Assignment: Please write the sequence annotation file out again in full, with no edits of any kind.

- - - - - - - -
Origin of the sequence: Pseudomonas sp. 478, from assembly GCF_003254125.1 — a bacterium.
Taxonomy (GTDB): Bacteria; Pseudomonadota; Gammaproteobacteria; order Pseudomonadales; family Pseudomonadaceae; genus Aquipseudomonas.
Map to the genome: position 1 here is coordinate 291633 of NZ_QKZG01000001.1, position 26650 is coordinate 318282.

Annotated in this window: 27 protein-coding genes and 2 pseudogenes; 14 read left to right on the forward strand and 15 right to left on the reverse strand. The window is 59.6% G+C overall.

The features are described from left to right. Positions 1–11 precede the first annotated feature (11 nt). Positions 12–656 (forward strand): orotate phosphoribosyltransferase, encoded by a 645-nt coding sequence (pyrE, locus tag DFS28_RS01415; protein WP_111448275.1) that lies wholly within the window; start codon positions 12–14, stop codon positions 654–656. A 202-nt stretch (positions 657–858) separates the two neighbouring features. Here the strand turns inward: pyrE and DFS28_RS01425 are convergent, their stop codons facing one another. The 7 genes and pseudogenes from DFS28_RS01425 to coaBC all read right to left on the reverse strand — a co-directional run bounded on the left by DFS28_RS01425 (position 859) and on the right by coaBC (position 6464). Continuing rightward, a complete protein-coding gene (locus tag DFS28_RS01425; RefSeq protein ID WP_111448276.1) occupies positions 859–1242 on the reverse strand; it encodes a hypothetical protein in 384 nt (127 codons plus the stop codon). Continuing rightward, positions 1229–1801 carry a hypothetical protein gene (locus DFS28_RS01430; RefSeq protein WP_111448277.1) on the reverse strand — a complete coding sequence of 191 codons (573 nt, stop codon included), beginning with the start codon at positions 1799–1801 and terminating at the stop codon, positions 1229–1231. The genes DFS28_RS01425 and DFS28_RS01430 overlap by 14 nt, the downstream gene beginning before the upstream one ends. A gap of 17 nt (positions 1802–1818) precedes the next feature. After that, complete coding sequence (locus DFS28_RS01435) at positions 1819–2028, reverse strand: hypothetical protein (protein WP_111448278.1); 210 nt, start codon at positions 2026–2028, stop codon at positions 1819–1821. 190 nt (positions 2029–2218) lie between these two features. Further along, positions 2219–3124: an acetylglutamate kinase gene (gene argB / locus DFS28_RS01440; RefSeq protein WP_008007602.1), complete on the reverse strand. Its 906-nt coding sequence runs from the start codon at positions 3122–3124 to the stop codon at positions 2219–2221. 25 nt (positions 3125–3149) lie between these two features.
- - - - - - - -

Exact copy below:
Origin of the sequence: Pseudomonas sp. 478, from assembly GCF_003254125.1 — a bacterium.
Taxonomy (GTDB): Bacteria; Pseudomonadota; Gammaproteobacteria; order Pseudomonadales; family Pseudomonadaceae; genus Aquipseudomonas.
Map to the genome: position 1 here is coordinate 291633 of NZ_QKZG01000001.1, position 26650 is coordinate 318282.

Annotated in this window: 27 protein-coding genes and 2 pseudogenes; 14 read left to right on the forward strand and 15 right to left on the reverse strand. The window is 59.6% G+C overall.

The features are described from left to right. Positions 1–11 precede the first annotated feature (11 nt). Positions 12–656 (forward strand): orotate phosphoribosyltransferase, encoded by a 645-nt coding sequence (pyrE, locus tag DFS28_RS01415; protein WP_111448275.1) that lies wholly within the window; start codon positions 12–14, stop codon positions 654–656. A 202-nt stretch (positions 657–858) separates the two neighbouring features. Here the strand turns inward: pyrE and DFS28_RS01425 are convergent, their stop codons facing one another. The 7 genes and pseudogenes from DFS28_RS01425 to coaBC all read right to left on the reverse strand — a co-directional run bounded on the left by DFS28_RS01425 (position 859) and on the right by coaBC (position 6464). Continuing rightward, a complete protein-coding gene (locus tag DFS28_RS01425; RefSeq protein ID WP_111448276.1) occupies positions 859–1242 on the reverse strand; it encodes a hypothetical protein in 384 nt (127 codons plus the stop codon). Continuing rightward, positions 1229–1801 carry a hypothetical protein gene (locus DFS28_RS01430; RefSeq protein WP_111448277.1) on the reverse strand — a complete coding sequence of 191 codons (573 nt, stop codon included), beginning with the start codon at positions 1799–1801 and terminating at the stop codon, positions 1229–1231. The genes DFS28_RS01425 and DFS28_RS01430 overlap by 14 nt, the downstream gene beginning before the upstream one ends. A gap of 17 nt (positions 1802–1818) precedes the next feature. After that, complete coding sequence (locus DFS28_RS01435) at positions 1819–2028, reverse strand: hypothetical protein (protein WP_111448278.1); 210 nt, start codon at positions 2026–2028, stop codon at positions 1819–1821. 190 nt (positions 2029–2218) lie between these two features. Further along, positions 2219–3124: an acetylglutamate kinase gene (gene argB / locus DFS28_RS01440; RefSeq protein WP_008007602.1), complete on the reverse strand. Its 906-nt coding sequence runs from the start codon at positions 3122–3124 to the stop codon at positions 2219–2221. 25 nt (positions 3125–3149) lie between these two features.